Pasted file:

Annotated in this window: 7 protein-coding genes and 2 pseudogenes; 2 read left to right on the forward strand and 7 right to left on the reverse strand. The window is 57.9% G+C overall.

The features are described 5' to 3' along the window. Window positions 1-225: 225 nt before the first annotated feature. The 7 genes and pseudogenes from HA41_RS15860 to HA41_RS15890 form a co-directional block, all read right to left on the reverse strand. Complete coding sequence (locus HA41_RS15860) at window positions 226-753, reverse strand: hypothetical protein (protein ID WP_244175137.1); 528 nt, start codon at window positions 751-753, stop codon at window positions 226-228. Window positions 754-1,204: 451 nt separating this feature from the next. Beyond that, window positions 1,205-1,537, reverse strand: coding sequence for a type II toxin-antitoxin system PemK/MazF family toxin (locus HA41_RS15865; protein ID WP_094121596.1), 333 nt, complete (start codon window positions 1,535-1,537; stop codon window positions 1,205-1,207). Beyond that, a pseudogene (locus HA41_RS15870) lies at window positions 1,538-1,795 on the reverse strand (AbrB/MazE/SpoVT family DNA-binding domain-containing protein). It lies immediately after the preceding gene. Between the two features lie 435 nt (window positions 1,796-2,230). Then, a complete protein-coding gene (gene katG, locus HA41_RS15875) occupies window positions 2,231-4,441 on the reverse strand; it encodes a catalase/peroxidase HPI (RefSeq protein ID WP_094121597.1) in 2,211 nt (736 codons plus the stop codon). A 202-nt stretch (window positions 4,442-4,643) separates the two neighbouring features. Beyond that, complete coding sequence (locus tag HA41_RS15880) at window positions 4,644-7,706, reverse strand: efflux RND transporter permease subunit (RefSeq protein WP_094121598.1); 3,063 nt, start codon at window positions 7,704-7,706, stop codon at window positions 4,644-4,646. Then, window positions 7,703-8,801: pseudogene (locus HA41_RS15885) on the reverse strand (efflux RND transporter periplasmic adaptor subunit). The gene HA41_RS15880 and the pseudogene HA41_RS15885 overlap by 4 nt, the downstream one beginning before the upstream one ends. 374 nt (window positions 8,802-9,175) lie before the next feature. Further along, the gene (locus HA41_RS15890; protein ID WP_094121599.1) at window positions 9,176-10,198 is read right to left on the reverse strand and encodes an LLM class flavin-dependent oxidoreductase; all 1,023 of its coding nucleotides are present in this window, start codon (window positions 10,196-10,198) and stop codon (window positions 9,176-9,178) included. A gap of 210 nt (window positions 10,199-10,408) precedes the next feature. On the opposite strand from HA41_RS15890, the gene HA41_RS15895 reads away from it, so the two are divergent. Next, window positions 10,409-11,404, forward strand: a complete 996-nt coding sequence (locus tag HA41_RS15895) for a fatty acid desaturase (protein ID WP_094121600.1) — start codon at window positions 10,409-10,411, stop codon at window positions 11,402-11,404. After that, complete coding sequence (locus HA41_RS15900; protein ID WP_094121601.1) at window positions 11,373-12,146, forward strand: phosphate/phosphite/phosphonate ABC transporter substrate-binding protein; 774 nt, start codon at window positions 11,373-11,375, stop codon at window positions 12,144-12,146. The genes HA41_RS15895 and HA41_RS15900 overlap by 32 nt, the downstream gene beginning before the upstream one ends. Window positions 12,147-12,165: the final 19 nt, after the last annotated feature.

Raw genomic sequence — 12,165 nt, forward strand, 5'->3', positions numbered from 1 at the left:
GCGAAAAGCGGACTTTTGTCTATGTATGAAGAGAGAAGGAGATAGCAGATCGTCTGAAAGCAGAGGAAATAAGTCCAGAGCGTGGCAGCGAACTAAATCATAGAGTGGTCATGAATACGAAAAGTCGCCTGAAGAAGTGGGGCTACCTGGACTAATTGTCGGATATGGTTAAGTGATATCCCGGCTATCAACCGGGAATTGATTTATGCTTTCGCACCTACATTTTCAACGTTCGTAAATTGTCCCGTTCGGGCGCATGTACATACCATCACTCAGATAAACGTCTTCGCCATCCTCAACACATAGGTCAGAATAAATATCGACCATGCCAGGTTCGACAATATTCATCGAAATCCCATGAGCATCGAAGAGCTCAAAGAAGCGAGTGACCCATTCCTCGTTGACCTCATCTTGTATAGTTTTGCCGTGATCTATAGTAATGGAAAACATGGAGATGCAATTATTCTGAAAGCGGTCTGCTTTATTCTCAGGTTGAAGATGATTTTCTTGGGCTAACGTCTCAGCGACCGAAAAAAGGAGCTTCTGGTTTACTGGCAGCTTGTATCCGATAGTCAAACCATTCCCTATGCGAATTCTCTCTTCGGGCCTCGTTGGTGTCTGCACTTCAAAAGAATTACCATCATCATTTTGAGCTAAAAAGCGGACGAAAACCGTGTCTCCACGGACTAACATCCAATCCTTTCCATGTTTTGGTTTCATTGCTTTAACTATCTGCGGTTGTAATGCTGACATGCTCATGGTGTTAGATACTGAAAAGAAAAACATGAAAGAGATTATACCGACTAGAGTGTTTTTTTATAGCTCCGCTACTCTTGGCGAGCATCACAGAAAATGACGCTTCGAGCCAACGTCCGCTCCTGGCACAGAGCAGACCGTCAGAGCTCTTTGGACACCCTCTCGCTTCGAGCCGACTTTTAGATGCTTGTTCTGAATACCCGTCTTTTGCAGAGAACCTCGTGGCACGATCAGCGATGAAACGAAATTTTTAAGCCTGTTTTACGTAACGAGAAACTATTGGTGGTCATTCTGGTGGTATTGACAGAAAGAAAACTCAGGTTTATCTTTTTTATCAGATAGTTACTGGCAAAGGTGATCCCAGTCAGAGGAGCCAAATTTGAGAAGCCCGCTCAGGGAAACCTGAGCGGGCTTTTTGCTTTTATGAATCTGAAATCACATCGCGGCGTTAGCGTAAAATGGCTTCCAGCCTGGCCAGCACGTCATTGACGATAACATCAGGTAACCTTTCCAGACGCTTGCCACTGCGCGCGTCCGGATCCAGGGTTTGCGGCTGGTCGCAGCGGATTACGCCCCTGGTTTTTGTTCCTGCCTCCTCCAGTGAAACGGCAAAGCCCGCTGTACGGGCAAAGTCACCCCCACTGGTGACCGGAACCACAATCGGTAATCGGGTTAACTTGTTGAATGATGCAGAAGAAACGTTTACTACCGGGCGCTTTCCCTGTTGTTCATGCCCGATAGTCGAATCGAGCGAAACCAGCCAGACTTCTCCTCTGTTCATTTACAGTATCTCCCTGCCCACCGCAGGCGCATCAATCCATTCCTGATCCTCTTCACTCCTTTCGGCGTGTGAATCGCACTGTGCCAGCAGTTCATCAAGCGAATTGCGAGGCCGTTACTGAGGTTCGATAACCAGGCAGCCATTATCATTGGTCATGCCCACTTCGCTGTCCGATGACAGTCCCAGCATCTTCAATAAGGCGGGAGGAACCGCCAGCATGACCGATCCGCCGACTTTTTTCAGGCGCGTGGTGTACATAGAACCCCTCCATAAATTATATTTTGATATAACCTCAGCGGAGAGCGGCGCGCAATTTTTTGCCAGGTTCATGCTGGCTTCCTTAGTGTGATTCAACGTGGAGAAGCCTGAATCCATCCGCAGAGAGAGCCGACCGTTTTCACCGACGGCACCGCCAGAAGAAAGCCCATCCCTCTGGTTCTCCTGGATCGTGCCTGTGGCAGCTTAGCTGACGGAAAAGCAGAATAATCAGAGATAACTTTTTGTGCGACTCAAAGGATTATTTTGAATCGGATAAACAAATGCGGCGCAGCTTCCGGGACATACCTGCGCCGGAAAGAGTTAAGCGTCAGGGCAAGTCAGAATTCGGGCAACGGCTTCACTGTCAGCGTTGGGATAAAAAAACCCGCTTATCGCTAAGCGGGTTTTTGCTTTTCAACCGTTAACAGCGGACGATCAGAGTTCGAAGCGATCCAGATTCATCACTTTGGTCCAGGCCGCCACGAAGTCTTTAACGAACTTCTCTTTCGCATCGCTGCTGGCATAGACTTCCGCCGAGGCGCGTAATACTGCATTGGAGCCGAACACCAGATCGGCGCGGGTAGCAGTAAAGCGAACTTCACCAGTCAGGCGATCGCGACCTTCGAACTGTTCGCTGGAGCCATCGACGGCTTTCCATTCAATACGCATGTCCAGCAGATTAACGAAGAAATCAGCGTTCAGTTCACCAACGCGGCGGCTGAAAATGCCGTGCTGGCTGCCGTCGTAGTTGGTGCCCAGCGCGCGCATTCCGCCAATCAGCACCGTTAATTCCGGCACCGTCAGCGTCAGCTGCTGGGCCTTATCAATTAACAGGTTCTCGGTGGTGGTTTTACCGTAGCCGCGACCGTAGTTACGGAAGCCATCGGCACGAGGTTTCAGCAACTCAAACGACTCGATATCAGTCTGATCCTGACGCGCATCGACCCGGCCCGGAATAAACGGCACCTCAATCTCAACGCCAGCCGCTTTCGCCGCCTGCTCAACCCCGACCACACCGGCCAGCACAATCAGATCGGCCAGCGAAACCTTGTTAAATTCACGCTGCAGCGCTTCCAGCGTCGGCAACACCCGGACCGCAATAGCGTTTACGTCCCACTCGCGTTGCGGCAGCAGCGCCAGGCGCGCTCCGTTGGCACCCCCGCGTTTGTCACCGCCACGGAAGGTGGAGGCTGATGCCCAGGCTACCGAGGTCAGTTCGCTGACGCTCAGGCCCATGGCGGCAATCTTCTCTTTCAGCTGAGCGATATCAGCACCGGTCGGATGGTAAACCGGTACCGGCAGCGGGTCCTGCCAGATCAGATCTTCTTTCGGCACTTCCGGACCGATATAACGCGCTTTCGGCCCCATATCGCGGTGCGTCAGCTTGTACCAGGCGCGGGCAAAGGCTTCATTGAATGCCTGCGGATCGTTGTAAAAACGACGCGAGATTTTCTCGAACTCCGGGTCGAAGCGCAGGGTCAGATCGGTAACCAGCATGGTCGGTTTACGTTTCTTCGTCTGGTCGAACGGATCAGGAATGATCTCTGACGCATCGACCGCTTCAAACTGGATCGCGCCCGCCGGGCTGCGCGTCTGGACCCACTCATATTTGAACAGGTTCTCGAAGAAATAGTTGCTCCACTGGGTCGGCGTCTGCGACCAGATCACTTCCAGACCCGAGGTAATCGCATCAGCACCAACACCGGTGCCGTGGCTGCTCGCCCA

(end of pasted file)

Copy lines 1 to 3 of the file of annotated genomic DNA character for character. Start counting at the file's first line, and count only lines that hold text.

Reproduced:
Annotated in this window: 7 protein-coding genes and 2 pseudogenes; 2 read left to right on the forward strand and 7 right to left on the reverse strand. The window is 57.9% G+C overall.

The features are described 5' to 3' along the window. Window positions 1-225: 225 nt before the first annotated feature. The 7 genes and pseudogenes from HA41_RS15860 to HA41_RS15890 form a co-directional block, all read right to left on the reverse strand. Complete coding sequence (locus HA41_RS15860) at window positions 226-753, reverse strand: hypothetical protein (protein ID WP_244175137.1); 528 nt, start codon at window positions 751-753, stop codon at window positions 226-228. Window positions 754-1,204: 451 nt separating this feature from the next. Beyond that, window positions 1,205-1,537, reverse strand: coding sequence for a type II toxin-antitoxin system PemK/MazF family toxin (locus HA41_RS15865; protein ID WP_094121596.1), 333 nt, complete (start codon window positions 1,535-1,537; stop codon window positions 1,205-1,207). Beyond that, a pseudogene (locus HA41_RS15870) lies at window positions 1,538-1,795 on the reverse strand (AbrB/MazE/SpoVT family DNA-binding domain-containing protein). It lies immediately after the preceding gene. Between the two features lie 435 nt (window positions 1,796-2,230). Then, a complete protein-coding gene (gene katG, locus HA41_RS15875) occupies window positions 2,231-4,441 on the reverse strand; it encodes a catalase/peroxidase HPI (RefSeq protein ID WP_094121597.1) in 2,211 nt (736 codons plus the stop codon). A 202-nt stretch (window positions 4,442-4,643) separates the two neighbouring features. Beyond that, complete coding sequence (locus tag HA41_RS15880) at window positions 4,644-7,706, reverse strand: efflux RND transporter permease subunit (RefSeq protein WP_094121598.1); 3,063 nt, start codon at window positions 7,704-7,706, stop codon at window positions 4,644-4,646. Then, window positions 7,703-8,801: pseudogene (locus HA41_RS15885) on the reverse strand (efflux RND transporter periplasmic adaptor subunit). The gene HA41_RS15880 and the pseudogene HA41_RS15885 overlap by 4 nt, the downstream one beginning before the upstream one ends. 374 nt (window positions 8,802-9,175) lie before the next feature. Further along, the gene (locus HA41_RS15890; protein ID WP_094121599.1) at window positions 9,176-10,198 is read right to left on the reverse strand and encodes an LLM class flavin-dependent oxidoreductase; all 1,023 of its coding nucleotides are present in this window, start codon (window positions 10,196-10,198) and stop codon (window positions 9,176-9,178) included. A gap of 210 nt (window positions 10,199-10,408) precedes the next feature. On the opposite strand from HA41_RS15890, the gene HA41_RS15895 reads away from it, so the two are divergent. Next, window positions 10,409-11,404, forward strand: a complete 996-nt coding sequence (locus tag HA41_RS15895) for a fatty acid desaturase (protein ID WP_094121600.1) — start codon at window positions 10,409-10,411, stop codon at window positions 11,402-11,404. After that, complete coding sequence (locus HA41_RS15900; protein ID WP_094121601.1) at window positions 11,373-12,146, forward strand: phosphate/phosphite/phosphonate ABC transporter substrate-binding protein; 774 nt, start codon at window positions 11,373-11,375, stop codon at window positions 12,144-12,146. The genes HA41_RS15895 and HA41_RS15900 overlap by 32 nt, the downstream gene beginning before the upstream one ends. Window positions 12,147-12,165: the final 19 nt, after the last annotated feature.

Raw genomic sequence — 12,165 nt, forward strand, 5'->3', positions numbered from 1 at the left: